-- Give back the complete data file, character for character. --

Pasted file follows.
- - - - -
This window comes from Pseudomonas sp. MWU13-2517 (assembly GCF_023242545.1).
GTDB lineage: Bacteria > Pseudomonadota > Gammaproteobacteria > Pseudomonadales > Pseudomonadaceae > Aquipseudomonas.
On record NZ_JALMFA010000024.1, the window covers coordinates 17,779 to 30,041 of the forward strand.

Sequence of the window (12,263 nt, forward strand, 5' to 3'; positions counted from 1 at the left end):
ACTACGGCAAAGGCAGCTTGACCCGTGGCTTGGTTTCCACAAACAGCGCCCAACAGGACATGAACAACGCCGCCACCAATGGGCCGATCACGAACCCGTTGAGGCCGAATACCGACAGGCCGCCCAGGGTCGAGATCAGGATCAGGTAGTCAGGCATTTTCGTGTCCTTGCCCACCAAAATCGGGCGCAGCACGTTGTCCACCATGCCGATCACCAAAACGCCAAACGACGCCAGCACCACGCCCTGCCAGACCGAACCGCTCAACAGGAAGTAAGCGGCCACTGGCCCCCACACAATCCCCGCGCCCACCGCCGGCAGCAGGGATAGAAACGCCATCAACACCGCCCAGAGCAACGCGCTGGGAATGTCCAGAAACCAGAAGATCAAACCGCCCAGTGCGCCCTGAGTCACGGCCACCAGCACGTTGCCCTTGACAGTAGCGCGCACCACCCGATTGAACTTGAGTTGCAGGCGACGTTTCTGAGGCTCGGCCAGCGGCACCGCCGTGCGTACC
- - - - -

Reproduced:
This window comes from Pseudomonas sp. MWU13-2517 (assembly GCF_023242545.1).
GTDB lineage: Bacteria > Pseudomonadota > Gammaproteobacteria > Pseudomonadales > Pseudomonadaceae > Aquipseudomonas.
On record NZ_JALMFA010000024.1, the window covers coordinates 17,779 to 30,041 of the forward strand.

Sequence of the window (12,263 nt, forward strand, 5' to 3'; positions counted from 1 at the left end):
ACTACGGCAAAGGCAGCTTGACCCGTGGCTTGGTTTCCACAAACAGCGCCCAACAGGACATGAACAACGCCGCCACCAATGGGCCGATCACGAACCCGTTGAGGCCGAATACCGACAGGCCGCCCAGGGTCGAGATCAGGATCAGGTAGTCAGGCATTTTCGTGTCCTTGCCCACCAAAATCGGGCGCAGCACGTTGTCCACCATGCCGATCACCAAAACGCCAAACGACGCCAGCACCACGCCCTGCCAGACCGAACCGCTCAACAGGAAGTAAGCGGCCACTGGCCCCCACACAATCCCCGCGCCCACCGCCGGCAGCAGGGATAGAAACGCCATCAACACCGCCCAGAGCAACGCGCTGGGAATGTCCAGAAACCAGAAGATCAAACCGCCCAGTGCGCCCTGAGTCACGGCCACCAGCACGTTGCCCTTGACAGTAGCGCGCACCACCCGATTGAACTTGAGTTGCAGGCGACGTTTCTGAGGCTCGGCCAGCGGCACCGCCGTGCGTACC